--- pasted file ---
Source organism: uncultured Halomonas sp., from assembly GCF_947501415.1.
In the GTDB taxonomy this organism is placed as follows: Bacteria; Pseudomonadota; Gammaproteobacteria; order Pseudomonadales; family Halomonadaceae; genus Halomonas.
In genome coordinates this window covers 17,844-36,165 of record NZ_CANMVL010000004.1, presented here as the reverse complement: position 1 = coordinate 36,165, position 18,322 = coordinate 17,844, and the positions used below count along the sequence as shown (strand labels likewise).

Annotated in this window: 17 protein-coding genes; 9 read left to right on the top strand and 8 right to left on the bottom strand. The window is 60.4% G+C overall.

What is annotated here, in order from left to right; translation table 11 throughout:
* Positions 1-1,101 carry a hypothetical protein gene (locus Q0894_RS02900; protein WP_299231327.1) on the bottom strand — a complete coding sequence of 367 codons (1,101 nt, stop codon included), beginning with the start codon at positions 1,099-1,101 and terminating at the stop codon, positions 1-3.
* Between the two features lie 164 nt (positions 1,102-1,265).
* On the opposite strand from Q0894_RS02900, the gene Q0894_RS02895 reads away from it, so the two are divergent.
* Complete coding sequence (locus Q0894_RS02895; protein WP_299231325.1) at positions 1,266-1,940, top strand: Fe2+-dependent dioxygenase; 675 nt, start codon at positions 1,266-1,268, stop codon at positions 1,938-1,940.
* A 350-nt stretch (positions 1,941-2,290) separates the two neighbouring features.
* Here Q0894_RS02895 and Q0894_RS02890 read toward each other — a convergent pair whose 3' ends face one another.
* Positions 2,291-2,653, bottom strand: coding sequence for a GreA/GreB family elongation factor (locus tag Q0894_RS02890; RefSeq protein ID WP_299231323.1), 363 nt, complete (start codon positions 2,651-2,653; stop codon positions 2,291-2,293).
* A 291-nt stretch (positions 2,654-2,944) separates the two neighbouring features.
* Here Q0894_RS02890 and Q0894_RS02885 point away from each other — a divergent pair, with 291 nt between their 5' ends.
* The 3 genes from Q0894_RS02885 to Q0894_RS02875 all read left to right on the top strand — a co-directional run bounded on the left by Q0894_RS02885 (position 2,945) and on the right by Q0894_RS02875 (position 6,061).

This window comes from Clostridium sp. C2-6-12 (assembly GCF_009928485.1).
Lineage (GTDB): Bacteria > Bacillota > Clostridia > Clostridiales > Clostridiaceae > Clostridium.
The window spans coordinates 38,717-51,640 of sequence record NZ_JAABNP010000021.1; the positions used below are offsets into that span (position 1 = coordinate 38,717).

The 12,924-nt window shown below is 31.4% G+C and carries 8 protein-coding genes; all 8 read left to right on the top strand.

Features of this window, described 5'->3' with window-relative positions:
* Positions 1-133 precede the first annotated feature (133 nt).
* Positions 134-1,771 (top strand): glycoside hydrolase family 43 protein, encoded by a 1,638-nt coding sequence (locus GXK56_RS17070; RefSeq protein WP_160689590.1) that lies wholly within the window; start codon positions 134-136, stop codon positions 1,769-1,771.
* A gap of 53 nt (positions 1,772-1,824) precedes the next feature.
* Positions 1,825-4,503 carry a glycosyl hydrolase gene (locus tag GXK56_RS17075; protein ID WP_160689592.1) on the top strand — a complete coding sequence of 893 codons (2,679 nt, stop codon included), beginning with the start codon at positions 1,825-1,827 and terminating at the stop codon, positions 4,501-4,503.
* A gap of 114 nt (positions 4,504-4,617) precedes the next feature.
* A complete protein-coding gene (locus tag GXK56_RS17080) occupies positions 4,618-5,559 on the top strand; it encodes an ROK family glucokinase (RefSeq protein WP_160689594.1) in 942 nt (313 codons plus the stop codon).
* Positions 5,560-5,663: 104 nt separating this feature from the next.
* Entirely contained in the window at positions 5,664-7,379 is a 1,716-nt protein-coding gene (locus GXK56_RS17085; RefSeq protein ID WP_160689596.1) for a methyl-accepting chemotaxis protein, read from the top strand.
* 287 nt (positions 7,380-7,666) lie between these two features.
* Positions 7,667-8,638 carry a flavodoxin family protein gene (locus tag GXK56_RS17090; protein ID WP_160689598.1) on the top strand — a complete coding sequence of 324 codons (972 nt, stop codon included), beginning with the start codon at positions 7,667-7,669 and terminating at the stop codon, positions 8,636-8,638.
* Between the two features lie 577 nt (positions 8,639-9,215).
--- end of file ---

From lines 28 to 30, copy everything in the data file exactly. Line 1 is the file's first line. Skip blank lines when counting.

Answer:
* Entirely contained in the window at positions 5,664-7,379 is a 1,716-nt protein-coding gene (locus GXK56_RS17085; RefSeq protein ID WP_160689596.1) for a methyl-accepting chemotaxis protein, read from the top strand.
* 287 nt (positions 7,380-7,666) lie between these two features.
* Positions 7,667-8,638 carry a flavodoxin family protein gene (locus tag GXK56_RS17090; protein ID WP_160689598.1) on the top strand — a complete coding sequence of 324 codons (972 nt, stop codon included), beginning with the start codon at positions 7,667-7,669 and terminating at the stop codon, positions 8,636-8,638.